February 11, 2007
It started with the persistent concussion of metal on rock.
A cluster of local lads ran off to investigate. What they found was an oddly dressed man, a solitary stranger, digging on South Mountain. He was like nothing anyone had ever seen before in the hardscrabble Bristol, Vermont, of 1800.
The boys approached timidly only to be promptly repelled with menacing gestures and a assault of foul, foreign-sounding epithets.
Bewildered, terrified, they raced home to tell their fathers.
Soon Bristol citizens rallied to discuss what might be happening on South Mountain. The local storekeeper recalled a "rough and uncanny" stranger who had entered his establishment, purchased some supplies, mostly victuals, and vanished into the hills. "He weren't a Frenchman," the storekeeper assured them. Turns out he wasn't an Irishman, German, or Dutchman, either.
The boys' fathers and older brothers charged off to confront the mysterious intruder. Armed, they made their way up the mountainside. The impact of his ax against stone led them directly to the lone laborer.
Hardly fearful of the arriving horde, the old man faced them, commanding them to leave at once.
They refused, reminding him that he was the trespasser. He’d better explain himself, they said, or they'd run him out of town.
The foreigner had no choice but to acquiesce. And the tale he told changed the history of the region.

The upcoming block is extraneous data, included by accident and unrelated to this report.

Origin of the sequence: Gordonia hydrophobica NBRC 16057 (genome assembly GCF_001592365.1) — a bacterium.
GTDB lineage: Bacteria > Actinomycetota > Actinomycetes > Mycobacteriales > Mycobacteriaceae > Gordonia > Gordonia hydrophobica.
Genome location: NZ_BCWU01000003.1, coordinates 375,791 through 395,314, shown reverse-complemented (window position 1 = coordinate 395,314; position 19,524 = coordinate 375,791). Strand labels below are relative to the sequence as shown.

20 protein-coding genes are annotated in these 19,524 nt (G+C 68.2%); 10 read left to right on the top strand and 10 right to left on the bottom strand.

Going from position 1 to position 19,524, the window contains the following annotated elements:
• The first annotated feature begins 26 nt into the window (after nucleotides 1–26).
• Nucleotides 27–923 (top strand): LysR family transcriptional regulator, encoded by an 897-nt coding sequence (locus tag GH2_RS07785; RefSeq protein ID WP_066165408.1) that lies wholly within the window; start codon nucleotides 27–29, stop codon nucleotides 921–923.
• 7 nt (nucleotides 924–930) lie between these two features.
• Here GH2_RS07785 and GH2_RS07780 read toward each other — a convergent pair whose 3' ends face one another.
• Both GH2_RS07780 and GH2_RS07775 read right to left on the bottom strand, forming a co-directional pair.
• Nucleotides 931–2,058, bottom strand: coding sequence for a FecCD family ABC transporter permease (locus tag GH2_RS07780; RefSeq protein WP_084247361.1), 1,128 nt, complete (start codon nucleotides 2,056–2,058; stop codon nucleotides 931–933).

He said his name was DeGrau, that he was Spanish, and had visited the area many years ago as a child. His father and a group of associates were miners who had randomly prospected throughout New England. There on South Mountain in Bristol (then called Pocock) they discovered a rich vein of silver and had begun a mining operation.
Eventually they accumulated a massive amount of high grade ore which they smelted into silver bars. In the fall, while preparing to leave, they discovered they had far too much wealth to carry away. They walled the surplus treasure up in an oven-shaped cave and disguised the entrance with earth and vegetation, planning to return for it later.
Before departing for their faraway homes the miners agreed that in order to reclaim the loot they must all travel together, as a group. For various reasons they never coordinated the return trip. Presumably, they had already carted off enough wealth and never had to refill their coffers. Over the years the original miners died off until Señor DeGrau – now quite elderly -- was the only one left.
After some deliberation, the villagers decided that the Spaniard's story had the ring of truth. Ultimately, they believed him.
But, the old man explained, the land wasn't exactly as he remembered it (a fact possibly attributable to the 1755 earthquake that dramatically altered local topography).
Still, the solitary prospector dug and poked and prodded and eventually wandered off into oblivion, apparently without finding his prize.
In the years to come an array of Bristol locals picked up ax and continued where the Spaniard had left off. They discovered some ancient signs of a mining operation, a mysterious marked container, and a few nondescript odds and ends. These worthless finds inspired more treasure hunters, but years of intermittent excavations revealed no mine and no silver.
For decades Bristol treasure hunters were joined by opportunists from far and wide, all determined to secure the Spaniard's silver.